I worked hard at my first job, but eventually, my attitude soured for my company because I didn’t feel like my professional development was important to them, despite the fact that my involvements were focused on helping them. If they had instead encouraged me, setting any ground rules they deemed necessary, I would still be singing that company’s praises — even after moving on to new jobs.
As a sales manager, don’t forget that at the end of the day — you’re responsible for the livelihoods of the people you manage. Sales tends to be a high-turnover department but by showing that you care, your people will work hard for you while working under you.
When I asked for what could hardly be considered as “special treatment”, my boss actually overlooked the opportunity to help me improve my sales skills. After all, I had honestly planned to both learn and network at this event. Though most of our company’s sales happened over the phone, in-person networking can positively impact growth in terms of telephone communication skills.
Furthermore, I worked for a technology company and wanted to go to a technology event.
To truly master the nature of what I was selling, it would certainly be helpful to immerse myself in the local scene — making sure to ask presenters pointed questions and sharing insights later with interested members of my team. No one benefits from staying in a bubble.
No matter your current role, learning is never a waste of time. In fact, Google’s 20% rule, which allows employees to spend 20% of their time on side projects, has resulted in some of the company’s most-used tools: Google Maps, Google AdSense, and Gmail.
Before you deny your direct reports the chance to grow, think of the learning and innovation you may be actively stifling.
...but that doesn’t mean you shouldn’t invest in them now.
This is not to say that you should expect to lose your team but that people grow and regularly move into new roles, teams, or departments.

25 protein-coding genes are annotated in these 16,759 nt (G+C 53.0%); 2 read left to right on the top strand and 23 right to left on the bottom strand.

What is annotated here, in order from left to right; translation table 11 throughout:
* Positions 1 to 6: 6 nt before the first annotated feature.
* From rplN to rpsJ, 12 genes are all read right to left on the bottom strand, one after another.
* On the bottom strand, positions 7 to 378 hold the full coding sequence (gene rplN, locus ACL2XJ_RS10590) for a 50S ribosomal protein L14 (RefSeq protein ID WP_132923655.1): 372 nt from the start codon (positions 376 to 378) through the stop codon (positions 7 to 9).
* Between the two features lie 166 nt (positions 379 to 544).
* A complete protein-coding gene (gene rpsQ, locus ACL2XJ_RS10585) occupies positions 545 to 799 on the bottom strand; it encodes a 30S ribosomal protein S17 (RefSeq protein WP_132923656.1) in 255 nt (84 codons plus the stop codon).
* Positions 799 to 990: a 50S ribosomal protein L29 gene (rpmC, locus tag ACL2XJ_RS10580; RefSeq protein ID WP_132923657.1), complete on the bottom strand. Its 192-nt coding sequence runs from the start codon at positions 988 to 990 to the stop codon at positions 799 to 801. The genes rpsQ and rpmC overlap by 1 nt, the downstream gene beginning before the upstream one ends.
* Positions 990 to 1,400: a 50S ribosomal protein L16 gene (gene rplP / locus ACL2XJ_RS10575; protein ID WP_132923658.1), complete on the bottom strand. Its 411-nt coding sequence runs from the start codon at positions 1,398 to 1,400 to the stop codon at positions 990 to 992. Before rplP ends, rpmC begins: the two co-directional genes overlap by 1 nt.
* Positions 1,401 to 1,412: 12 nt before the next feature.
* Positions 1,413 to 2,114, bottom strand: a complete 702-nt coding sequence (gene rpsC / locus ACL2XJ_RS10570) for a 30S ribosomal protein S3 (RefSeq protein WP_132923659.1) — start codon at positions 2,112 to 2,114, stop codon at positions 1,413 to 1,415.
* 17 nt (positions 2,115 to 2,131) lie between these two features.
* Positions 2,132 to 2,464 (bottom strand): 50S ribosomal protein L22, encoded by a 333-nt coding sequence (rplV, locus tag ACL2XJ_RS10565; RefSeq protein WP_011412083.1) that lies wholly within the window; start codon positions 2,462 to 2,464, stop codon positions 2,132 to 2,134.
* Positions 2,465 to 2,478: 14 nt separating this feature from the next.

It’s not a bad thing.
On the contrary, it should make you proud to watch your employees eventually grow into the position best suited for them — where they can make the biggest difference at your company.
That’s the thing: when you support the professional development of an employee on your team, you’re setting them up for success for their remaining tenure at your company. Their next boss will thank you, creating cross-departmental goodwill.
At the end of the day, if an employee makes a reasonable request to better themselves during work hours, proposing a solution that doesn’t negatively impact sales metrics, it’s in your interest to try to accommodate them.
In fact, if you want to build a positive company culture, you should really be proactively encouraging professional development. Let’s redefine the toxic reputation of burn-and-churn that most sales managers are associated with (sometimes, for good reason).
Don’t be an ugly sales manager who only cares about numbers. Care about your people and watch how they will come through to make you look good to your higher-ups.
Let’s try a positive spin on this topic: how does your sales manager positively contribute to your career growth? Tweet @CirrusInsight and share your thoughts! Let’s make the sales world a better place for everyone.